Saturday, October 22, 2011

Fr Wells' Bulletin Insert


A popular slogan tell us that "Christ is the answer." If that means "Christ is the solution," then well and good. But the slogan may delude us into the false hope that we creatures are allowed to define the questions on our own sinful terms, thus placing Him at our beck and call. Today's Gospel passage from Matthew 22 teaches us that at the end of the day, Christ for us is not the answer but rather He is the question we must face.

Matthew's 22nd chapter gives us a long dialogue from which we read only the conclusion. The critics of Jesus, Pharisees, Sadducees, scholars of the Scriptures, were all trying to entrap Jesus with various questions. They asked Him all sorts of things, about taxes, about the afterlife, and about which commandment is the most important. "They were astonished at His teaching," as well they should have been.

Then Jesus turned the tables and confronted His opponents with a question of His own. He was not trying to win a debate nor to humiliate them with His cleverness (Jesus was never an intellectual bully), but to direct them to a question far more important, a question we must also give answer to, a question on which eternity hangs. "What think ye of the Christ? whose Son is he?"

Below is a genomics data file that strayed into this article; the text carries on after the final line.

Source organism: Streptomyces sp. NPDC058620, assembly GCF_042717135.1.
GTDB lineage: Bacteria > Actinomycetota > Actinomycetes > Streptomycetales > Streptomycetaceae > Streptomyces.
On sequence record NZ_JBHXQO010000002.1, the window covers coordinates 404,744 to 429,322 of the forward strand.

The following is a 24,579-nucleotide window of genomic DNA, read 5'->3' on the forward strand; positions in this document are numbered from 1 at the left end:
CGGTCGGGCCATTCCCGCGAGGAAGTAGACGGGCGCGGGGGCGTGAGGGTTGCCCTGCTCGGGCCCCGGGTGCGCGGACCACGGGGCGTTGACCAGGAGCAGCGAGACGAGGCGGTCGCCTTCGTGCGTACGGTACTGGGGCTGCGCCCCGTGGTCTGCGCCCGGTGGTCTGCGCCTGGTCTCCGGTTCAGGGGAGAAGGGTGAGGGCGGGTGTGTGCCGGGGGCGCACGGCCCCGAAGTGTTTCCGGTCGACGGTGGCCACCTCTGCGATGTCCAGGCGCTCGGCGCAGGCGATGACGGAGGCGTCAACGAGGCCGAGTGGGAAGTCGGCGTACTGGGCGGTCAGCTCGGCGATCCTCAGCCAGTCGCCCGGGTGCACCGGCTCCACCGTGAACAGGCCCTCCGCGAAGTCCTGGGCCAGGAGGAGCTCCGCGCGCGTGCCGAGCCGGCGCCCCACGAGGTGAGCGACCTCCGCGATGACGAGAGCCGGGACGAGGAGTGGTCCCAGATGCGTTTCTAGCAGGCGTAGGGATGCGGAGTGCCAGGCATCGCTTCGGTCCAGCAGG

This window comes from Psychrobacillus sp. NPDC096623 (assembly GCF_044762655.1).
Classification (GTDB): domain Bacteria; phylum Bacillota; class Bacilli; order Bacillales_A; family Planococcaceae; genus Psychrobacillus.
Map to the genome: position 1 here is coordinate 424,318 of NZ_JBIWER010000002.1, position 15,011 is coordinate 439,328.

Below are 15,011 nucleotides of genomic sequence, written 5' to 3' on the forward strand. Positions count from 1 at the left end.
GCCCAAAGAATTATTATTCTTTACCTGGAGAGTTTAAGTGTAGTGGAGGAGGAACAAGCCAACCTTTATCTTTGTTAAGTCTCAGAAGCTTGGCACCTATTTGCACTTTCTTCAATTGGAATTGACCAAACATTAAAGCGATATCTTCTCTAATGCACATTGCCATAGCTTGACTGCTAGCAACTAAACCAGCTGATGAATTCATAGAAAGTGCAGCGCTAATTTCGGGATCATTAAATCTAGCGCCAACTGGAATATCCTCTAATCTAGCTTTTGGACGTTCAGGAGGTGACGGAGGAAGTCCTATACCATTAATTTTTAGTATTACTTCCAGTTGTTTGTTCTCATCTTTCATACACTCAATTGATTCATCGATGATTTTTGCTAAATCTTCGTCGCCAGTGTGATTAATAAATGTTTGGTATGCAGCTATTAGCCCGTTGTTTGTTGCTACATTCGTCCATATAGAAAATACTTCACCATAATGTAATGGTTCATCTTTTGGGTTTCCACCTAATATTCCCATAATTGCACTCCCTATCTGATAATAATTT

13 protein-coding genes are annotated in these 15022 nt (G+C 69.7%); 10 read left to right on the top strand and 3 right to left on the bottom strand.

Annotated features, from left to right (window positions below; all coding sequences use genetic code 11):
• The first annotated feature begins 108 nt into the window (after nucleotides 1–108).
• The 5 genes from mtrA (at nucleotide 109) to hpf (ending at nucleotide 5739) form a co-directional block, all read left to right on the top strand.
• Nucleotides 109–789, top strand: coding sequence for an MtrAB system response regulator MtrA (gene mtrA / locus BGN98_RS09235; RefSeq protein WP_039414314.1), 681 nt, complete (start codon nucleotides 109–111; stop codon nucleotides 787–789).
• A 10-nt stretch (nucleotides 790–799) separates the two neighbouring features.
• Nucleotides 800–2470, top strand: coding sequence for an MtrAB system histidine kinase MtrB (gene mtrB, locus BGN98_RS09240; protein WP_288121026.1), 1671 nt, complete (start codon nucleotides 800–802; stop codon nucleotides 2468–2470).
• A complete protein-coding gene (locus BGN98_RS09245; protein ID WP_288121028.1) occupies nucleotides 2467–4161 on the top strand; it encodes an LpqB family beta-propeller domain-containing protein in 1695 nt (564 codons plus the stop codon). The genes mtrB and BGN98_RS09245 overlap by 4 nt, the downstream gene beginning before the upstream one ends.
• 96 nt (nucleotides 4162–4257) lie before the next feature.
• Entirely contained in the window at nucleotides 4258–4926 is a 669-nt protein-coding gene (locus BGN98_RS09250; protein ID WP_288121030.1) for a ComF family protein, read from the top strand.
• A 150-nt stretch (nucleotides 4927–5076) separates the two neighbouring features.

That was a question which made the Pharisees, Sadducees and scholarly detractors of Jesus wiggle in discomfort. They did not like discussions of "the Christ," particularly if any Romans were listening. "The Christ" meant the Messiah, a term fraught with sensitive political overtones. Discussions of "the Christ" still have a way of making people uncomfortable. While the name of our Saviour can be widely used as an oath or a swear-word, we do not bring Him up as a topic of polite conversation. Especially in a group of religious people.

So Jesus still catches our eye, confronts us, disregards our frivolous questions and forces the real issue with us: "What think ye of the Christ?" We may be obliged to say, "I am not sure." Or we may try to respond, "Why do you ask that?" The truth may be, "I do not think of Him at all."

When Jesus asked, "Who do ye say that I am, we know the answer Simon Peter gave, "Thou are the Christ, the Son of the living God." But sometimes a right answer is not enough, for Jesus still found need to ask him, "Simon, bar-Jonah, lovest thou me?" Jesus, son of David and Son of God, remains the ultimate and abiding question. Do we love Him "with all our heart, with all our soul, and with all our mind?" Will we follow Him "whithersoever He goeth?"

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